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The Ten Thousand Doors of January
by Alix E. Harrow

Reviewed by Galen Strickland
Posted November 2, 2019

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The Ten Thousand Doors of January is the first e-book I got through my newly renewed library card and Cloud Library. It came out in September, has been getting rave reviews, none of which I've read other than a headline or the opening sentences. I didn't know exactly what to expect, other than it is a portal fantasy, similar in concept, but not execution, to her recent Hugo-winning short story A Witch’s Guide to Escape: A Practical Compendium of Portal Fantasies. It continually surprised me, and I join others in giving it an unrestrained recommendation.

The primary setting is Vermont in the first decade of the 20th Century. January Scaller lives in the home of Cornelius Locke, a wealthy man who directs many others to scour the globe looking for artifacts to add to his vast collection. January's father, Julian, is one of his agents. The first thing I was wrong about is that January Scaller does not travel through ten thousand doors into alternate worlds. Ten Thousand Doors is a book she is gifted, although since it is old and worn the title on the leather cover is reduced to "Ten Thous oors." She doesn't know who to thank for it. Was it her frequently absent father, or her guardian? If it was either of them, why didn't they just hand it to her directly, or wrap it in colorful paper as a present rightfully should be? Why was it left for her to discover in an old chest, in which she had previously found other artifacts and trinkets? At first she thinks it is fiction, similar to other favorite stories like the Oz adventures. But the further she reads into it she comes to the realization it was written specifically for her.

I'm not going to say much more about the plot, other than the fact it was unpredictable. January was practically an orphan, motherless and mostly fatherless. He rarely spent more than a couple of days at Locke House between his assignments. She is well educated, and relatively well traveled, since Mr. Locke took her on several trips, both across America and abroad, but she was continually denied the opportunity to accompany her father. Otherwise her life was restricted, not the least reason being she is of mixed race and dark skin, although not as dark as her father. If not for the benevolence of Mr. Locke they likely would not have fared well on their own. As she learns about the doors to other worlds, she also becomes aware of the forces trying to profit off them, or else close them off from use by anyone else. Whom can she trust? With whom must she fight in order to find the door to her own true home? One of the other things she had found in that chest was a blank journal, in which she wrote of her thoughts and dreams. This novel is a combination of her story, and the story of the author of Ten Thousand Doors. That number is not specific, but reflective of a world in which that was the largest number the people could conceive, essentially meaning infinity. Both stories are exciting, but also fraught with peril, pain, and heartache. The final pages of January's story brings hope for a brighter future, but there are likely still risks. Even so, I'd like to go through those doors with her and see the wonders beyond. You should too.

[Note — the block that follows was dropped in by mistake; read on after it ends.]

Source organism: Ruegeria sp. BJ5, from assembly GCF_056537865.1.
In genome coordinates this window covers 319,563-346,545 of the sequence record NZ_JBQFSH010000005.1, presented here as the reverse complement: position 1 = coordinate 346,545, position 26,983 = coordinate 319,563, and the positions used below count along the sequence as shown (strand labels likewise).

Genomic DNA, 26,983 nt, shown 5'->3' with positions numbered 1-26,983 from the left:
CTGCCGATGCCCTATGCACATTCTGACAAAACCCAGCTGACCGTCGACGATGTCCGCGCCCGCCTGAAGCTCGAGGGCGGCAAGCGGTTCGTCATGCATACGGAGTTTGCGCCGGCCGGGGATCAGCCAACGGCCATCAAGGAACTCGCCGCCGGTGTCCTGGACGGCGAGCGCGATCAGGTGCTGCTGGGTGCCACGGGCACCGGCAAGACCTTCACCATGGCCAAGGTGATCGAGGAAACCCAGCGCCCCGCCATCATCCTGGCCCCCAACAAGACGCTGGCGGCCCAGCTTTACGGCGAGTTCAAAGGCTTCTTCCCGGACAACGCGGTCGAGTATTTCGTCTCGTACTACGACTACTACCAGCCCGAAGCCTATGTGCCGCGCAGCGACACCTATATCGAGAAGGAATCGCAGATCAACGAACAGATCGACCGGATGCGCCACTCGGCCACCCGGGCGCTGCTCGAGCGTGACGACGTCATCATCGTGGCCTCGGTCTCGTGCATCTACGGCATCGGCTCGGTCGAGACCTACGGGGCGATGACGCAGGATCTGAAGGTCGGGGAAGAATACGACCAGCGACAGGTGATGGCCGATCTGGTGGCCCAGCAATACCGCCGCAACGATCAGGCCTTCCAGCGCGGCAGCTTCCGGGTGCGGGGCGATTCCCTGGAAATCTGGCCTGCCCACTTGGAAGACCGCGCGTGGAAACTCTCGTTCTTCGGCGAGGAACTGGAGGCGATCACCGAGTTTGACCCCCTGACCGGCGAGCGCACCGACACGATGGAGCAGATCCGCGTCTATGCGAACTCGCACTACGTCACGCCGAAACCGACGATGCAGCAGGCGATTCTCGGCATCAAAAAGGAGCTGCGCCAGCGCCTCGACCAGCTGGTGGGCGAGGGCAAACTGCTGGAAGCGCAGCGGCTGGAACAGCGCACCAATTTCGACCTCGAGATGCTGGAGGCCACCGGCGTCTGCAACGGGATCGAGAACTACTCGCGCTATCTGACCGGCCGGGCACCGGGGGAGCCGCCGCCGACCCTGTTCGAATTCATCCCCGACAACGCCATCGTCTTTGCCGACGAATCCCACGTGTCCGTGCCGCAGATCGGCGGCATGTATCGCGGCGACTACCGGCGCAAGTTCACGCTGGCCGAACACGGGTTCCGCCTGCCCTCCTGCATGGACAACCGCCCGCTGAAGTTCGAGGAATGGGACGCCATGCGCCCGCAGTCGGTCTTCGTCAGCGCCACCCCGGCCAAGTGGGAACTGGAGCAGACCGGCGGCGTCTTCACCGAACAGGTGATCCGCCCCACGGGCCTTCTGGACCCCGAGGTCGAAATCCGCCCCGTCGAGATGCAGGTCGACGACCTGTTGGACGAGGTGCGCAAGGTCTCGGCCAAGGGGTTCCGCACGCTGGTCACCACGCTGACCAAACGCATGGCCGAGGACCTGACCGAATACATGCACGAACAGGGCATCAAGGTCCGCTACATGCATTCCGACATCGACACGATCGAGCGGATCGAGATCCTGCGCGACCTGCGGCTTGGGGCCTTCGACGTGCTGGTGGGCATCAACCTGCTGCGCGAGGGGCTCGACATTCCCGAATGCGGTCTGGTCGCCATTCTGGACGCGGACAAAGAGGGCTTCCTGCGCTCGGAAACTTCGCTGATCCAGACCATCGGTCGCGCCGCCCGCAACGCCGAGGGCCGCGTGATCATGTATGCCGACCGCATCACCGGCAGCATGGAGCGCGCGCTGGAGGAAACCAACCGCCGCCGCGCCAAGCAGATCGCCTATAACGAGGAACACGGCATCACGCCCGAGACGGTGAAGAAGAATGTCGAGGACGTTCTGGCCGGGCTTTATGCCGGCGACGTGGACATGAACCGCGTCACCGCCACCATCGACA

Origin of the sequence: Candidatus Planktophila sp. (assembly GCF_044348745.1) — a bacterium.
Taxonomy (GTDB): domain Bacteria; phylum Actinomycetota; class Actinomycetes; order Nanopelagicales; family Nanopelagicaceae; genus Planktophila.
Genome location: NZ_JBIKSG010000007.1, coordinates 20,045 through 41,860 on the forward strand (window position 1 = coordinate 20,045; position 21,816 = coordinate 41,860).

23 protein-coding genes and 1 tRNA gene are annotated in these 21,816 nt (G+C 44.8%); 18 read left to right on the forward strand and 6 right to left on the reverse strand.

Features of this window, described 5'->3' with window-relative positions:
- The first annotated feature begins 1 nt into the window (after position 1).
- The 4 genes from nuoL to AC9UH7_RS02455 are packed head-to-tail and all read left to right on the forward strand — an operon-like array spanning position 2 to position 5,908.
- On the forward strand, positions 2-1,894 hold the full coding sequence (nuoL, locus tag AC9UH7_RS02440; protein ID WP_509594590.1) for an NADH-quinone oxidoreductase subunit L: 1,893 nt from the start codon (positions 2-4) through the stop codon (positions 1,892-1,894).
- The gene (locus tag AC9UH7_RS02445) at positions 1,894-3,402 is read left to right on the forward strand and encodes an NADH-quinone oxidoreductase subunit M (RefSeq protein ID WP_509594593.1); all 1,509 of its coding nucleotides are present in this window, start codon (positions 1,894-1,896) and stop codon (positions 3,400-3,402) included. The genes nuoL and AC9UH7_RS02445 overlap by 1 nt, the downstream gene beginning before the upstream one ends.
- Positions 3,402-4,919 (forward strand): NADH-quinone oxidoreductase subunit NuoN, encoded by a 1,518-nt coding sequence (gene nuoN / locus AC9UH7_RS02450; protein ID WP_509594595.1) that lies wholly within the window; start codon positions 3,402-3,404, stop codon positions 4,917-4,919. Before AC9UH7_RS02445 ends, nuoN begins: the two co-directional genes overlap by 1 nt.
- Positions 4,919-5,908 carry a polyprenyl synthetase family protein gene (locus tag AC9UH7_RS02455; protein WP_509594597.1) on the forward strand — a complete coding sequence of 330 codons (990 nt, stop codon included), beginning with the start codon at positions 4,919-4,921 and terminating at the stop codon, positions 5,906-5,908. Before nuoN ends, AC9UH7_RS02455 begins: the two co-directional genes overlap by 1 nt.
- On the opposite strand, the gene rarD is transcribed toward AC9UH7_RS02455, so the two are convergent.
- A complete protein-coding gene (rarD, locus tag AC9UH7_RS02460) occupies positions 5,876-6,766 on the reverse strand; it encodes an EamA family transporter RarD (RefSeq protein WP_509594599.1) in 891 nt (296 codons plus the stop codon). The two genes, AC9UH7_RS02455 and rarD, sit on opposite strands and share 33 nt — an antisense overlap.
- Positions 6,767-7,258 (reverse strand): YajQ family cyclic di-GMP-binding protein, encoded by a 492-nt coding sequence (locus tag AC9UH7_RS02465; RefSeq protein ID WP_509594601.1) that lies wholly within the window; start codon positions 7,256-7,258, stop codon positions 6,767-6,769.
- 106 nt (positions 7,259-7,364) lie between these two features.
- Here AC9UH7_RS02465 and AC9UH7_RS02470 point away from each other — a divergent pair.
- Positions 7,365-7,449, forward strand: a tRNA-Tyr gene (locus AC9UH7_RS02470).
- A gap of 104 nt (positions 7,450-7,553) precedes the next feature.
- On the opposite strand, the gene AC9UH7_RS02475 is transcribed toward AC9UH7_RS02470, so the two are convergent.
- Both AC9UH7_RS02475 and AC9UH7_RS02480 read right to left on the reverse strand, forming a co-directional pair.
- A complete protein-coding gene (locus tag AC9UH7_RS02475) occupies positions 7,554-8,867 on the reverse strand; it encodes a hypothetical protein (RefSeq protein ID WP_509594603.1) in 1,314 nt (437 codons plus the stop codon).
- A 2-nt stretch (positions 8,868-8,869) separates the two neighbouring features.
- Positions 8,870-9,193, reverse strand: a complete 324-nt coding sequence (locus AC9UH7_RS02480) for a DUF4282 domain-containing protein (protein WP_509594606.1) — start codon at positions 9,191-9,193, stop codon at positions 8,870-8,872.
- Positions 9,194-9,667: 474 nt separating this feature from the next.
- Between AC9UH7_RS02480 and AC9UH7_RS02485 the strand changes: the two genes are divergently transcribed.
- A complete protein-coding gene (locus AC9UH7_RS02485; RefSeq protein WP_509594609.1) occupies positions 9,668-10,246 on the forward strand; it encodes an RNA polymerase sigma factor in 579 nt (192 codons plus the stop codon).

UPDATE: I am not alone in loving this book. It has not won any awards, but did receive seven nominations: Hugo, Nebula, World Fantasy, Locus, Compton Crook, Kitchies, and Crawford/IAFA. It's combined rating at Goodreads is 4.09, while I gave it the maximum of 5 stars.


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Alix E. Harrow

September 10, 2019

Finalist for:
World Fantasy
Compton Crook

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